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Recommendations for Safe and Adequate Protein Intake

Recommendations for Safe and Adequate Protein Intake

Protein is a major source of energy that many lack in their daily diets. Many people are unaware of the amount of protein they should consume in a day, as well as which foods are the best sources for proteins. Below is a chart illustrating recommendations for safe and adequate protein intake.


Grams of Protein/pound of Body Weight

Protein needs (grams)/day needed for a 150 lbs. person

Current RDA, sedentary person

0.4 60

Recreational exercised, adult



Competitive athlete, adult



Growing teenage adult



Adult athlete building muscle mass



Adult athlete restricting calories



Maximum need 1.0



You can easily get the protein you need through standard foods. Protein supplements are a great resource, but they should not be the main source of protein for meeting your recommended needs. Real food is always better than any supplement. One of the primary reasons protein supplements are not necessary is because you will likely exceed your protein requirements. Too much protein can result in nutrient imbalance, dehydration, kidney strain, and excess body weight. Below is a chart illustrating common foods and their corresponding protein content. Notice that reaching your daily protein requirement is clearly achievable with food alone.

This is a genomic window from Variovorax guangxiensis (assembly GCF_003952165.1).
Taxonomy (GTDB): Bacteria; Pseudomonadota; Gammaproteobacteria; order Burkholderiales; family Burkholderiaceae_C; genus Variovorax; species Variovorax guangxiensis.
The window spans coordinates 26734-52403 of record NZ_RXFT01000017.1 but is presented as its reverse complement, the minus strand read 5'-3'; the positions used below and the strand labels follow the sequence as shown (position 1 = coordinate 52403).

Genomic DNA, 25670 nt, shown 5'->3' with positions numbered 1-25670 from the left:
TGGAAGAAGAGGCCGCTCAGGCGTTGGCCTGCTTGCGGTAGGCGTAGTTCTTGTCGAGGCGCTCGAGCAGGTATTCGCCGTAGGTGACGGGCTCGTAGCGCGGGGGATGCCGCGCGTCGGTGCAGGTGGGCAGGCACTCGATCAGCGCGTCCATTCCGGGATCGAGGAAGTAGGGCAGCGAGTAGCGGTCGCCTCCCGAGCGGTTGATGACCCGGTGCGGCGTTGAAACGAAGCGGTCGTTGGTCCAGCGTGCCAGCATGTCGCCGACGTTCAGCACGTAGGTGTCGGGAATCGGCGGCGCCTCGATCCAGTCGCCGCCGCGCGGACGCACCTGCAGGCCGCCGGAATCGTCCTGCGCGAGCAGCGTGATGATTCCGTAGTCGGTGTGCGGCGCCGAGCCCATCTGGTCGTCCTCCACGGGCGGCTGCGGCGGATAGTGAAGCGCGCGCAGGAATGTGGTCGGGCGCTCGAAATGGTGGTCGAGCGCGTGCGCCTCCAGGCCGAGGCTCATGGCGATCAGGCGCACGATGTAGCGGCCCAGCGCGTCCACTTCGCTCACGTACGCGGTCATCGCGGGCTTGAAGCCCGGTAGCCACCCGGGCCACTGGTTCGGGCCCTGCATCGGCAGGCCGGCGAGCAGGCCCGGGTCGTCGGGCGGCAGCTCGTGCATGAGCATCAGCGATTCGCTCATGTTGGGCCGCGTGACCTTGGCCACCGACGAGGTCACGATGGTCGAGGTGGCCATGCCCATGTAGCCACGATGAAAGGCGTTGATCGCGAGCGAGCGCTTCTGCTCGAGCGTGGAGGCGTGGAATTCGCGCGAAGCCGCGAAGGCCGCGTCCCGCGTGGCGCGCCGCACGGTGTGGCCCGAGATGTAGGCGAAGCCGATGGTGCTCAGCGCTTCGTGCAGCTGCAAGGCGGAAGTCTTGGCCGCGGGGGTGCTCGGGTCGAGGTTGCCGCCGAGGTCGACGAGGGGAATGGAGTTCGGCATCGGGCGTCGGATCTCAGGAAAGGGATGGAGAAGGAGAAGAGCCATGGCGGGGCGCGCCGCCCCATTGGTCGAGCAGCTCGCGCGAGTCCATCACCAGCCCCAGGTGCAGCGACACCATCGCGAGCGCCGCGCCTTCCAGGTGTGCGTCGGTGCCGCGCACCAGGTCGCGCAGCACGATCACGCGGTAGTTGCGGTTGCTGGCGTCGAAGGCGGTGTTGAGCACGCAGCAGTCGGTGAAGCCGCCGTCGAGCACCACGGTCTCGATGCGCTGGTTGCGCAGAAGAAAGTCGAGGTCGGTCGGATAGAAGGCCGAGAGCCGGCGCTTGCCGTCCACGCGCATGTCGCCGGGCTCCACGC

Animal Sources Grams of protein/standard serving
Tuna (can or packet) 40 grams/6 oz can
Meat (chicken, pork, hamburger) 35 grams/4 oz (size of the palm of your hand)
Haddock (white fish) 27 grams/4 oz (size of the palm of your hand)
Cottage Cheese 30 grams /1 cup
Greek Yogurt 13-15 grams/6 oz container
Milk (any kind) 8 grams/8 oz
Cheddar Cheese 7 grams/1 oz
Egg 16 grams/2 large eggs
Egg White 3-4 grams/1 egg white


Plant Sources Grams of protein/standard serving
Soy (tofu, soy beans) 14-20 grams/ ½ cup
Bocca Burger 13 grams/ 2.5 oz patty
Beans and peas (black, pinto, lentil) 12-16 grams/ 1 cup
Nuts and seeds 6-9 grams/ ¼ cup
Peanut Butter 8 grams/ 2 Tbsp
Whole Wheat (or grain) bread 3-4 grams/ 1 slice


If you have any questions about proper nutrition or are interested in speaking with our qualified Physical Therapists and Physical Therapist Assistants, call Loudoun Sports Therapy Center at 703-450-4300 to speak with one of our expert staff members.

Don’t let pain limit you…..We care. We listen. We get RESULTS!


-Hinton, Int’l J Sports Nut, Aug 04

-The American Dietetic Association: Sports, Cardiovascular, and Wellness Nutrition (SCAN).

-Joint Position Statements on Nutrition and Athletic Performance: ACSM, ADA, and Dietitians of Canada.

-Burks, J and King, L: 2011